Earnings and English language: Asian Indians, Chinese and Japanese men in the United States, 2000
Veena Kulkarni, University of Maryland
This paper explores the relationship between English language ability and earnings in the United States using the five and one percent sample of the 2000 census data for the six major Asian immigrant groups; Asian Indian, Chinese, Filipino, Japanese, Korean, and Vietnamese relative to native born white. The relationship is in the expected direction, greater (English) language ability is associated means higher earnings. The significance of the relationship remains even after controlling for the human capital and assimilation factors. Shorter duration of stay in the United States is not necessarily associated with lower earnings for the foreign born working population once the human capital factors and the personal characteristics have been taken into account.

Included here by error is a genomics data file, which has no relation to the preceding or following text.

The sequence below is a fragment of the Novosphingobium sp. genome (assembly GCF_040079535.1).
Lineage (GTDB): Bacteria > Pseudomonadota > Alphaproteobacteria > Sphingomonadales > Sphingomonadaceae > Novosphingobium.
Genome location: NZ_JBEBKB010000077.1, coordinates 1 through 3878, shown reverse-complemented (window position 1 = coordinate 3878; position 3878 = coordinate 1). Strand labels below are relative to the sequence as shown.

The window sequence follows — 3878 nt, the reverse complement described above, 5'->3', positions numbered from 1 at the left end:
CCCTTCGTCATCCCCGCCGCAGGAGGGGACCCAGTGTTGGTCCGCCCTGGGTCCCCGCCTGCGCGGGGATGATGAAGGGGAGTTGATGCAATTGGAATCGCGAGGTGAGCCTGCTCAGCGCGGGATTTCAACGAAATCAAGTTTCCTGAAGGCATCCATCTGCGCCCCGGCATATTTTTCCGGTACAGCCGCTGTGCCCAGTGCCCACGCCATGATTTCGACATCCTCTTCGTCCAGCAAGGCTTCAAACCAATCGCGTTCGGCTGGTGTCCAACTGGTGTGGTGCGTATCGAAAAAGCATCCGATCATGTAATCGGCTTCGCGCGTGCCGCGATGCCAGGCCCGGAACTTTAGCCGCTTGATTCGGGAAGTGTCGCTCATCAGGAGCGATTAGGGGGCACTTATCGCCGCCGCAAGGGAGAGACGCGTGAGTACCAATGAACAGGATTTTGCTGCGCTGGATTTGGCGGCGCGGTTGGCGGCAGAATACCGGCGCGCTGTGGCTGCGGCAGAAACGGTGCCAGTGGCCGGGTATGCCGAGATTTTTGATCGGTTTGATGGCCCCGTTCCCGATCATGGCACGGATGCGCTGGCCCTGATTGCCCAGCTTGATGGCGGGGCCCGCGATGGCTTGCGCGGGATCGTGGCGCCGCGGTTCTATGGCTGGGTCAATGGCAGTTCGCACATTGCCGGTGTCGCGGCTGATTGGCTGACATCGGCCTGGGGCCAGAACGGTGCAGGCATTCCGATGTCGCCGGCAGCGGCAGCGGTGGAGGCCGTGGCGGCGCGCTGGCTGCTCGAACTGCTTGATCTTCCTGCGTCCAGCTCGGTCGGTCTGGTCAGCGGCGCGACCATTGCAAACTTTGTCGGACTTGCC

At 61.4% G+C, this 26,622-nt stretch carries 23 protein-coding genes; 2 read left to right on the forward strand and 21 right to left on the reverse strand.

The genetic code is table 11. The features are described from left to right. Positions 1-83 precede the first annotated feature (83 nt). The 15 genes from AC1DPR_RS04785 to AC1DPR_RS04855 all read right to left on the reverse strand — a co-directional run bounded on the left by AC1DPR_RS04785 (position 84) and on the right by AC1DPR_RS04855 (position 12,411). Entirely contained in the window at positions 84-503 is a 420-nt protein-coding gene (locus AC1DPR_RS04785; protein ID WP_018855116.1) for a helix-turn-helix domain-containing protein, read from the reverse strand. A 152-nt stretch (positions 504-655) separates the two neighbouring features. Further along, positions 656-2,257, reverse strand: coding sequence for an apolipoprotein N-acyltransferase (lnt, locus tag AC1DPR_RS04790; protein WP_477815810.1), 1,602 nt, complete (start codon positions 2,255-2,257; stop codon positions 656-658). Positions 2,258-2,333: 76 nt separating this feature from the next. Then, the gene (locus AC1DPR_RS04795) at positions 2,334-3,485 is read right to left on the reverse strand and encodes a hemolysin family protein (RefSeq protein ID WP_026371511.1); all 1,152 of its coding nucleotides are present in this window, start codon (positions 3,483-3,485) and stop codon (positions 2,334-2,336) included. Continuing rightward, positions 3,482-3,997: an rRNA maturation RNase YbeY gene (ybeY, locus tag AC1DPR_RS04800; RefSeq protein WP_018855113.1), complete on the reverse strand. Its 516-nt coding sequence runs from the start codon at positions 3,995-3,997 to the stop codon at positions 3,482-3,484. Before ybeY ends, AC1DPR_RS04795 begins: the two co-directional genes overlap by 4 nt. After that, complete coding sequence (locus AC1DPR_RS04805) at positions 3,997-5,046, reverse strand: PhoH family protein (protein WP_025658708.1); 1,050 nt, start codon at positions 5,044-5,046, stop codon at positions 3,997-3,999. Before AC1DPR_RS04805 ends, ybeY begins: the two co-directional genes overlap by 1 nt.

Presented in Session 170: Minorities and languages